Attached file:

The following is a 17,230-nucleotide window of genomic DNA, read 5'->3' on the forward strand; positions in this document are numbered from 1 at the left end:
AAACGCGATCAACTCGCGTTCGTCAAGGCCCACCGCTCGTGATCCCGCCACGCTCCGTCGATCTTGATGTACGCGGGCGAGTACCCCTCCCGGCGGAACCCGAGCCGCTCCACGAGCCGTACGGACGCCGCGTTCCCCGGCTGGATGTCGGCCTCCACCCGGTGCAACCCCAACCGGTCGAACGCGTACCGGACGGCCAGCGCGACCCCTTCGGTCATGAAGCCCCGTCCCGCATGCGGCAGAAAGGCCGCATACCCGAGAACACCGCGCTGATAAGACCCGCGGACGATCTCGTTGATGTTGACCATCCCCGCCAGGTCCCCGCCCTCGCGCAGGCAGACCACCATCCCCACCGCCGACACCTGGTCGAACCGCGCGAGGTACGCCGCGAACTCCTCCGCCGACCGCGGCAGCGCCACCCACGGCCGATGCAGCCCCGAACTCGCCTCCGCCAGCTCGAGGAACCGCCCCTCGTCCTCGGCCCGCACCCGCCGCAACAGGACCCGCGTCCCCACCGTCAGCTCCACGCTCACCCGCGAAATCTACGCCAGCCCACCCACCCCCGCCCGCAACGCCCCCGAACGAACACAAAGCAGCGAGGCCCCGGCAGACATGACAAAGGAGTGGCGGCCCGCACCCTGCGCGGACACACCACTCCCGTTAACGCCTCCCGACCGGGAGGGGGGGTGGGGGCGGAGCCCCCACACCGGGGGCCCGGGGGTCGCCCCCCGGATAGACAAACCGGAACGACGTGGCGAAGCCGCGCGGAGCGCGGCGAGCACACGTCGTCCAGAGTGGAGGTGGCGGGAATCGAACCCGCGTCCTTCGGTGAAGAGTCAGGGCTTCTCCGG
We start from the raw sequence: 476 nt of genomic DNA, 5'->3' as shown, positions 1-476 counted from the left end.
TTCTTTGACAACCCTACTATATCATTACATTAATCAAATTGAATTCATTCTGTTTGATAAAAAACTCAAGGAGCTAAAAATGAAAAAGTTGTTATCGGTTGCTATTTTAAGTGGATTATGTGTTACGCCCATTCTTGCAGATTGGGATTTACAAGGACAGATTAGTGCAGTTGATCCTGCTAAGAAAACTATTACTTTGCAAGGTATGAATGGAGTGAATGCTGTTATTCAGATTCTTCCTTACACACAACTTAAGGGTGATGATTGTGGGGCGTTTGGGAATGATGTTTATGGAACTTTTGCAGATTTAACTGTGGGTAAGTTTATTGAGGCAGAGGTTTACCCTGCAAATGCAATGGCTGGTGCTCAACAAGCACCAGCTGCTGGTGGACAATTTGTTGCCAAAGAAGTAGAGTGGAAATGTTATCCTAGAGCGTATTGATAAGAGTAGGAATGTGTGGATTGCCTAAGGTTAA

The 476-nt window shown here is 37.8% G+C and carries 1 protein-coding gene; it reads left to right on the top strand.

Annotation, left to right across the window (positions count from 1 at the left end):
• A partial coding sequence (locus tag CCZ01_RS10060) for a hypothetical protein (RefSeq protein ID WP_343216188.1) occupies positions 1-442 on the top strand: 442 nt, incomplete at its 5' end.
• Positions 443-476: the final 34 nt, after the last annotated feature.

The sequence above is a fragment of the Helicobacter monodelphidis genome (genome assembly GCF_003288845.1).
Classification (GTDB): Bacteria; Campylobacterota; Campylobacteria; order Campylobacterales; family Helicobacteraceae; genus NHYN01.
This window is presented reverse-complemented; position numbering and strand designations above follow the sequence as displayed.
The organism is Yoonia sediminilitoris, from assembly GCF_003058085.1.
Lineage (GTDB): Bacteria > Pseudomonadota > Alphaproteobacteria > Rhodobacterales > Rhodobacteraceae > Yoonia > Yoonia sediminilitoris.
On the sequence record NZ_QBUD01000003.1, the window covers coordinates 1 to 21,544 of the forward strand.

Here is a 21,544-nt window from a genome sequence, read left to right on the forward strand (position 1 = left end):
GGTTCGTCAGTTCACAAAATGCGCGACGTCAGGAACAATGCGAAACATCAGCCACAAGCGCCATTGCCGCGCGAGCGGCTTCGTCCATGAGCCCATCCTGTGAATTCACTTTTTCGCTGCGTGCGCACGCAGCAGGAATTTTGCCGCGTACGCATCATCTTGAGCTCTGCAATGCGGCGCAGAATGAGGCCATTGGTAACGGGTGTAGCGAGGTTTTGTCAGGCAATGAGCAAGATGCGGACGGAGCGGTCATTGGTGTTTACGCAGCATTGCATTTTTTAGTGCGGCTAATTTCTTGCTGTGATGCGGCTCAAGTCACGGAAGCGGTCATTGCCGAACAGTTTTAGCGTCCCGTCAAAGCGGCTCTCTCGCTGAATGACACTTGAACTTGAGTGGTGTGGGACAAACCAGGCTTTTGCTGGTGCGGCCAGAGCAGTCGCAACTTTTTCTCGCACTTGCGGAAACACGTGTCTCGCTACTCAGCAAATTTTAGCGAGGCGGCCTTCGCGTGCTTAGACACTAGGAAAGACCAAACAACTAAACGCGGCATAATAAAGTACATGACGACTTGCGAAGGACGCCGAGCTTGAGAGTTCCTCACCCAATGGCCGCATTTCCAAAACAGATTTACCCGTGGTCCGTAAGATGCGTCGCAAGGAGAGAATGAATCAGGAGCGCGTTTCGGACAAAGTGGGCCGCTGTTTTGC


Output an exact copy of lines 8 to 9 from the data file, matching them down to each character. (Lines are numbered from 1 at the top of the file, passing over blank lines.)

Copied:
• Positions 443-476: the final 34 nt, after the last annotated feature.

The sequence above is a fragment of the Helicobacter monodelphidis genome (genome assembly GCF_003288845.1).